The Dalai Lama at The Lowry Hotel on June 15, 2012, in Manchester, England. Photo copyright Christopher Furlong and Getty Images.

The Dalai Lama at The Lowry Hotel on June 15, 2012, in Manchester, England. Photo copyright Christopher Furlong and Getty Images.

ON 7 NOVEMBER 2012 THE DALAI LAMA SENT PRESIDENT BARACK OBAMA A NOTE of congratulations on his reelection. It was, in most respects, an unremarkable form letter. For careful observers of Tibetan politics, however, the last paragraph jumped out:

As you know, it is over a year since I handed over all my political authority to the elected Tibetan leadership … I am very appreciative of your support for our Middle Way Approach, which I continue to believe is the best way for us to ensure a solution that is beneficial for both Tibetans and Chinese.

The Middle Way Approach has dominated international dialog over Tibet since 1979, when it was adopted by Central Tibetan Administration (CTA)—Tibet’s government-in-exile, of which the Dalai Lama was then head of state. Now His Holiness’ letter to Obama reaffirmed the Middle Way Approach amid growing frustration with it from Tibetans in and outside of Tibet.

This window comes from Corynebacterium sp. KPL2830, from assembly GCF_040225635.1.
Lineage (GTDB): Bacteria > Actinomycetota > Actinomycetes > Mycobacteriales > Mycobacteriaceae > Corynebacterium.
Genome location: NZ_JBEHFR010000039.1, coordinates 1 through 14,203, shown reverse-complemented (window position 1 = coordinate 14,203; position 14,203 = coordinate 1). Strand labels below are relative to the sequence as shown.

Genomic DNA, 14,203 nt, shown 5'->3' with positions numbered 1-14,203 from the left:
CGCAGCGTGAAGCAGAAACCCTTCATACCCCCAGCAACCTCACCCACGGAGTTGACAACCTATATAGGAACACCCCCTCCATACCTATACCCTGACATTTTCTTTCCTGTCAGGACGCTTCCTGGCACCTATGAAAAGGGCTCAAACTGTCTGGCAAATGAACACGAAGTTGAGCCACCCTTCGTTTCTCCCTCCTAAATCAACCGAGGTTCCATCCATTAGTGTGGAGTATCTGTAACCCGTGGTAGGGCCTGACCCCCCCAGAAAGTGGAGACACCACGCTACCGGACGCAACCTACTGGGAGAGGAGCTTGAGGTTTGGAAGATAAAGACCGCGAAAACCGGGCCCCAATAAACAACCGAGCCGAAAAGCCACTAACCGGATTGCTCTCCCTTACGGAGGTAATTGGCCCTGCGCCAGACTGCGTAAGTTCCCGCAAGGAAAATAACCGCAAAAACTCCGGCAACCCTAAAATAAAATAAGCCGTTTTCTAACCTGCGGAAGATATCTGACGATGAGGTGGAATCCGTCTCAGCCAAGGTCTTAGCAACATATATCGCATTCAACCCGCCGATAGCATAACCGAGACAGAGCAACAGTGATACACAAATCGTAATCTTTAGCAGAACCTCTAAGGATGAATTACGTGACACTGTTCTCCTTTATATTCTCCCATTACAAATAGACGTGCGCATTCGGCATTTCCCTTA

The Middle Way Approach seeks greater autonomy for Tibet within the People’s Republic of China rather than political independence. This is similar to the “one country, two systems” policy under which Hong Kong and Macau enjoy economic and political self-rule while still remaining part of China. In 1988 a referendum of exile Tibetans officially adopted the Middle Way Approach, and the CTA’s parliament approved it again in 1997.

While young, politically active Tibetans in exile overwhelmingly support and respect the Dalai Lama, many are also increasingly disillusioned with the Middle Way Approach and with the CTA in general. There are signs that disillusionment is also shared inside Tibet.

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